Studies on cross-border transmission lines planned


    KAHTMANDU: A joint technical team of Nepal and India will soon conduct studies on development and management of cross-border transmission lines to facilitate import and export of electricity between the two neighbouring countries.


    The team will comprise two representatives each from Nepal Electricity Authority, Central Electricity Authority of India and Power Grid Corporation of India Ltd, according to sources at the Ministry of Energy (MoE).

    The team will conduct short- and long-term studies on points from where transmission lines of the two countries could be linked. The team will also take into account locations where export-oriented hydro projects could be developed and areas that may have to import power from India due to rise in population or number of industries.

    “We will start carrying out these studies as soon as we receive an official letter from MoE,” NEA Transmission Chief Kanhaiya Kumar Manandhar said.

    A decision to conduct these studies was taken during Nepal-India meetings of secretary-level joint steering committee and joint secretary-level joint working group held in India last month.

    The steering committee and working group were formed as per the provision in the power trade agreement signed by Nepal and India in October, which has paved the way for the two countries to freely buy and sell electricity, and extend cooperation in development of cross-border transmission lines.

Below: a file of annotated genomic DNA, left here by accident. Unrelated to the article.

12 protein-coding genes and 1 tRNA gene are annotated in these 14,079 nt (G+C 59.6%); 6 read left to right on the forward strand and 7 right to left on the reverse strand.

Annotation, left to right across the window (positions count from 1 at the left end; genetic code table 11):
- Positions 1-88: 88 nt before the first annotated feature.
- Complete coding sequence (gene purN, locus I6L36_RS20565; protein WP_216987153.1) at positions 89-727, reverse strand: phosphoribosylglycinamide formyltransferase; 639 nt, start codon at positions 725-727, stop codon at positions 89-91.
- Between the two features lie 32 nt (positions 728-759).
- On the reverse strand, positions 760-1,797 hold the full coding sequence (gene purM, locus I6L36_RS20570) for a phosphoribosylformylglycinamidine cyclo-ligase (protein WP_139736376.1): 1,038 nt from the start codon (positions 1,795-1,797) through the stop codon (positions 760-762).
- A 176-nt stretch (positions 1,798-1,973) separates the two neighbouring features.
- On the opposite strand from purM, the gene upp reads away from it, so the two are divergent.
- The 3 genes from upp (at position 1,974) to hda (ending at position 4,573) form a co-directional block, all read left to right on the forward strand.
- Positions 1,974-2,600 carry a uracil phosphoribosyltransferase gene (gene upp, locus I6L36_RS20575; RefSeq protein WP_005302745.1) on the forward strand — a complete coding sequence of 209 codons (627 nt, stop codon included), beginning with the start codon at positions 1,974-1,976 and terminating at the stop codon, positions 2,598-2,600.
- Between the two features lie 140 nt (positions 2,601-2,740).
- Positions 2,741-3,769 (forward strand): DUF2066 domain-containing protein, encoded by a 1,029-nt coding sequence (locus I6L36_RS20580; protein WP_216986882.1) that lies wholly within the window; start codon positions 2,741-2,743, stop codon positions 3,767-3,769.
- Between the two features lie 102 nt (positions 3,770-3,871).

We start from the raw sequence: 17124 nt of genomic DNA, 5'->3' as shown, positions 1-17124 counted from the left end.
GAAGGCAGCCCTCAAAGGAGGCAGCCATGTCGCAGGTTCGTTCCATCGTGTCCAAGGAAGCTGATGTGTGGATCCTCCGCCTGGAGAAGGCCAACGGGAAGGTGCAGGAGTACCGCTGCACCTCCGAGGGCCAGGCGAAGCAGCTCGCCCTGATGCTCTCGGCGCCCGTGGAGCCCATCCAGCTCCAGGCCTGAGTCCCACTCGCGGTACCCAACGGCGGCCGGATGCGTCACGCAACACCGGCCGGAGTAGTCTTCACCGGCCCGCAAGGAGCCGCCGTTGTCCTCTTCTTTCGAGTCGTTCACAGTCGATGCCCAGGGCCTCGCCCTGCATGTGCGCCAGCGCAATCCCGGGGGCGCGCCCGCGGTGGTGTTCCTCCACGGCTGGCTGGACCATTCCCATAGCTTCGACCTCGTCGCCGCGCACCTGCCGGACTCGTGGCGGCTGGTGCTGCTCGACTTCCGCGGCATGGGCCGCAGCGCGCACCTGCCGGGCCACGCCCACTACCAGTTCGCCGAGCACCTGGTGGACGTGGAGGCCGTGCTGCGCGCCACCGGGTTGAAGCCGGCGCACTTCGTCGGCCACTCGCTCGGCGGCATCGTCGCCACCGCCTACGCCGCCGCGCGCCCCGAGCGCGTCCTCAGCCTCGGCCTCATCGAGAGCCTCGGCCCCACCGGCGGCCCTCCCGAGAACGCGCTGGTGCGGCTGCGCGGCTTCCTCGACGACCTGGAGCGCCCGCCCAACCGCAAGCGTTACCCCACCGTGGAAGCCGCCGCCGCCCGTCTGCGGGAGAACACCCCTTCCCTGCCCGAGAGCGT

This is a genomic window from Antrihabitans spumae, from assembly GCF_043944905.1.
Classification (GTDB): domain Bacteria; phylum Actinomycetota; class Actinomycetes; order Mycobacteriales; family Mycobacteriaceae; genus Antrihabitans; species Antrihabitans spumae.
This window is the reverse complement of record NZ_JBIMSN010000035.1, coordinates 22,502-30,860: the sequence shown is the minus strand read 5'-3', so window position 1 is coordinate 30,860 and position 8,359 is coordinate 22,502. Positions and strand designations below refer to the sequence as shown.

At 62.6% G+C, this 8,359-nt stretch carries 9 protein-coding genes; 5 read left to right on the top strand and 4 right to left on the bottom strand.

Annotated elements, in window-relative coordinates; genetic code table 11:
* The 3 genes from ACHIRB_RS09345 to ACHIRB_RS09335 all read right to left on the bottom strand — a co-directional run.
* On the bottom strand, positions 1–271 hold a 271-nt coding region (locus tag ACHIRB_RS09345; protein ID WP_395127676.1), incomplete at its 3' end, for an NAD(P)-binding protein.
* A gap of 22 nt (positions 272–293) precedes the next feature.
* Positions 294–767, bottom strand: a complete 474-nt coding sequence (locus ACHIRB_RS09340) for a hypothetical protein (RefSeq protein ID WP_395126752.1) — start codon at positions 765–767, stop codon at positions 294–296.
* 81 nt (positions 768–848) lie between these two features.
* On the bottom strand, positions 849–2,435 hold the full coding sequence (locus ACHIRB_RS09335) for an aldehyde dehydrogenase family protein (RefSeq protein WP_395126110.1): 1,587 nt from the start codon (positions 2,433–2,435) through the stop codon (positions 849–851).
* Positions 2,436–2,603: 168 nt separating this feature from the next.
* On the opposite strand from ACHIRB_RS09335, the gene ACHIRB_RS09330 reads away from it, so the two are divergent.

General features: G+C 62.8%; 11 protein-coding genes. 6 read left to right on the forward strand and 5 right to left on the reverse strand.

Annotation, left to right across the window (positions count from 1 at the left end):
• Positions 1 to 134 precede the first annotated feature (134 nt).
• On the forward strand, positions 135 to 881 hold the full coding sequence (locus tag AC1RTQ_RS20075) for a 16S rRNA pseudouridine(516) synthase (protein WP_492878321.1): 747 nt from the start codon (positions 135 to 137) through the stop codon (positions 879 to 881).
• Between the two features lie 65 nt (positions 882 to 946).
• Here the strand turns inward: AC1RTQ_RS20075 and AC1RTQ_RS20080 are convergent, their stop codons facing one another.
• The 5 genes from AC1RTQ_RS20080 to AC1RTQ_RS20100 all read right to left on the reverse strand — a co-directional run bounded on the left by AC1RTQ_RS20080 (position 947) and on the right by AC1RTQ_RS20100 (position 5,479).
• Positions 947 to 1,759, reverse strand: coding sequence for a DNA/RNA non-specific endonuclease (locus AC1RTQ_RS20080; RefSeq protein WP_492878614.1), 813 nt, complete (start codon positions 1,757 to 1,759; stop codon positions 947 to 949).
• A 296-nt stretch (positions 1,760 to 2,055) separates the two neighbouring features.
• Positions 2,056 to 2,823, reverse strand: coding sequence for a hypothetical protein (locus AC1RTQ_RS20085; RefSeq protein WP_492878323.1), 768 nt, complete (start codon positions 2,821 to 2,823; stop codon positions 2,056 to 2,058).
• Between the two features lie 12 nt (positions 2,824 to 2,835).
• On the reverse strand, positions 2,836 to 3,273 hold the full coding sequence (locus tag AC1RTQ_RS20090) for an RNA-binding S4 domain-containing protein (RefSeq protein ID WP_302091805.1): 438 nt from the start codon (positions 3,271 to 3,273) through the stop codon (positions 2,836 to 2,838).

With the signing of the power trade pact, Nepal has the opportunity to make power cuts a history, since it can import as much electricity as it needs until it can meet its load demand. But it has not been able to reap benefit from this facility due to lack of cross-border transmission lines.

    Currently, around 13 cross-border transmission lines are being used to import electricity from India, of which three are of 132 kV and the remaining are 33 kV lines.

    Using these, Nepal can import up to 380 megawatts of electricity, although the country has currently been bringing in less than 200 MW of power due to incapacity of substations in the Indian side.

    “We hope the studies will help us identify strategic locations where transmission lines could be linked,” Manandhar said, adding, “These studies will solely focus on cross-border interconnection of transmission lines and will not overlap studies being conducted to prepare a masterplan on domestic transmission system.”

    The works on development of transmission lines are moving ahead at painfully slow pace. Last fiscal year, for instance, the country was not able to expand a single kilometre of transmission line.

    Source :  The Himalayan Times